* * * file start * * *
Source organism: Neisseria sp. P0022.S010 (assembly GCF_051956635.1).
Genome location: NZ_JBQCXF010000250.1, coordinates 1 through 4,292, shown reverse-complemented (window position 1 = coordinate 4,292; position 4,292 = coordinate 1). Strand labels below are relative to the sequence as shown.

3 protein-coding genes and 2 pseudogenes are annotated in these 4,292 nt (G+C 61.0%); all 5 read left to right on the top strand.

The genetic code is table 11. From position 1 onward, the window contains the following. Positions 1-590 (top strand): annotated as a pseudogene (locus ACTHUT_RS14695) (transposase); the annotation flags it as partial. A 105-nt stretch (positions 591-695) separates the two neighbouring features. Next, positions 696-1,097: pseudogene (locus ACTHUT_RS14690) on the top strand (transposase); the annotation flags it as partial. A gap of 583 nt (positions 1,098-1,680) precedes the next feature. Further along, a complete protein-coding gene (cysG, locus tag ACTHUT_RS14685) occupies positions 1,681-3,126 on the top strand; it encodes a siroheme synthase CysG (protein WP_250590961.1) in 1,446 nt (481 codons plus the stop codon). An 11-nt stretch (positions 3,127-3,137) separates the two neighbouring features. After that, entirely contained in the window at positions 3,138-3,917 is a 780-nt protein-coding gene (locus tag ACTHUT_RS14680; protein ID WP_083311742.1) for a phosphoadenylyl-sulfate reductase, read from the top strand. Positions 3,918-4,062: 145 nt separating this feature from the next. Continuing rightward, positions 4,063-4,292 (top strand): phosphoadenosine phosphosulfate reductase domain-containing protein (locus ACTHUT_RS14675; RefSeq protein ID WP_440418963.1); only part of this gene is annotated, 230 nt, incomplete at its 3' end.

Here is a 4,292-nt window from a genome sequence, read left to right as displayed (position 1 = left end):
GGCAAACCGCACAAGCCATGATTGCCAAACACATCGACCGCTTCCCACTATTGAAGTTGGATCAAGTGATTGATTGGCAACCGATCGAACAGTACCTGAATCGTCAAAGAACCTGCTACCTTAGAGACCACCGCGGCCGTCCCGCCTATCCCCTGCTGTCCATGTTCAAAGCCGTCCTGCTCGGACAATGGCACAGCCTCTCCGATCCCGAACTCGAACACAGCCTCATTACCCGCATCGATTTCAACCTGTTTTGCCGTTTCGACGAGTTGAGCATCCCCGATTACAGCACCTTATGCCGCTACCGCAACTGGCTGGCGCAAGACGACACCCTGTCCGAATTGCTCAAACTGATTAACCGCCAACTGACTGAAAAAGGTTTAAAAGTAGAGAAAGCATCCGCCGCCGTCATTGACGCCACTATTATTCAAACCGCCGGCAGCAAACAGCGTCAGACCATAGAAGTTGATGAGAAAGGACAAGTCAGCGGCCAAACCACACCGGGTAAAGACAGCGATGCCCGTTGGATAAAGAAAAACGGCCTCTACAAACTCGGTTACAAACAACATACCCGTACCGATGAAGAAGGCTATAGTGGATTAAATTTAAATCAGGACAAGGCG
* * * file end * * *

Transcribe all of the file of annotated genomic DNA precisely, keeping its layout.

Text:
Source organism: Neisseria sp. P0022.S010 (assembly GCF_051956635.1).
Genome location: NZ_JBQCXF010000250.1, coordinates 1 through 4,292, shown reverse-complemented (window position 1 = coordinate 4,292; position 4,292 = coordinate 1). Strand labels below are relative to the sequence as shown.

3 protein-coding genes and 2 pseudogenes are annotated in these 4,292 nt (G+C 61.0%); all 5 read left to right on the top strand.

The genetic code is table 11. From position 1 onward, the window contains the following. Positions 1-590 (top strand): annotated as a pseudogene (locus ACTHUT_RS14695) (transposase); the annotation flags it as partial. A 105-nt stretch (positions 591-695) separates the two neighbouring features. Next, positions 696-1,097: pseudogene (locus ACTHUT_RS14690) on the top strand (transposase); the annotation flags it as partial. A gap of 583 nt (positions 1,098-1,680) precedes the next feature. Further along, a complete protein-coding gene (cysG, locus tag ACTHUT_RS14685) occupies positions 1,681-3,126 on the top strand; it encodes a siroheme synthase CysG (protein WP_250590961.1) in 1,446 nt (481 codons plus the stop codon). An 11-nt stretch (positions 3,127-3,137) separates the two neighbouring features. After that, entirely contained in the window at positions 3,138-3,917 is a 780-nt protein-coding gene (locus tag ACTHUT_RS14680; protein ID WP_083311742.1) for a phosphoadenylyl-sulfate reductase, read from the top strand. Positions 3,918-4,062: 145 nt separating this feature from the next. Continuing rightward, positions 4,063-4,292 (top strand): phosphoadenosine phosphosulfate reductase domain-containing protein (locus ACTHUT_RS14675; RefSeq protein ID WP_440418963.1); only part of this gene is annotated, 230 nt, incomplete at its 3' end.

Here is a 4,292-nt window from a genome sequence, read left to right as displayed (position 1 = left end):
GGCAAACCGCACAAGCCATGATTGCCAAACACATCGACCGCTTCCCACTATTGAAGTTGGATCAAGTGATTGATTGGCAACCGATCGAACAGTACCTGAATCGTCAAAGAACCTGCTACCTTAGAGACCACCGCGGCCGTCCCGCCTATCCCCTGCTGTCCATGTTCAAAGCCGTCCTGCTCGGACAATGGCACAGCCTCTCCGATCCCGAACTCGAACACAGCCTCATTACCCGCATCGATTTCAACCTGTTTTGCCGTTTCGACGAGTTGAGCATCCCCGATTACAGCACCTTATGCCGCTACCGCAACTGGCTGGCGCAAGACGACACCCTGTCCGAATTGCTCAAACTGATTAACCGCCAACTGACTGAAAAAGGTTTAAAAGTAGAGAAAGCATCCGCCGCCGTCATTGACGCCACTATTATTCAAACCGCCGGCAGCAAACAGCGTCAGACCATAGAAGTTGATGAGAAAGGACAAGTCAGCGGCCAAACCACACCGGGTAAAGACAGCGATGCCCGTTGGATAAAGAAAAACGGCCTCTACAAACTCGGTTACAAACAACATACCCGTACCGATGAAGAAGGCTATAGTGGATTAAATTTAAATCAGGACAAGGCG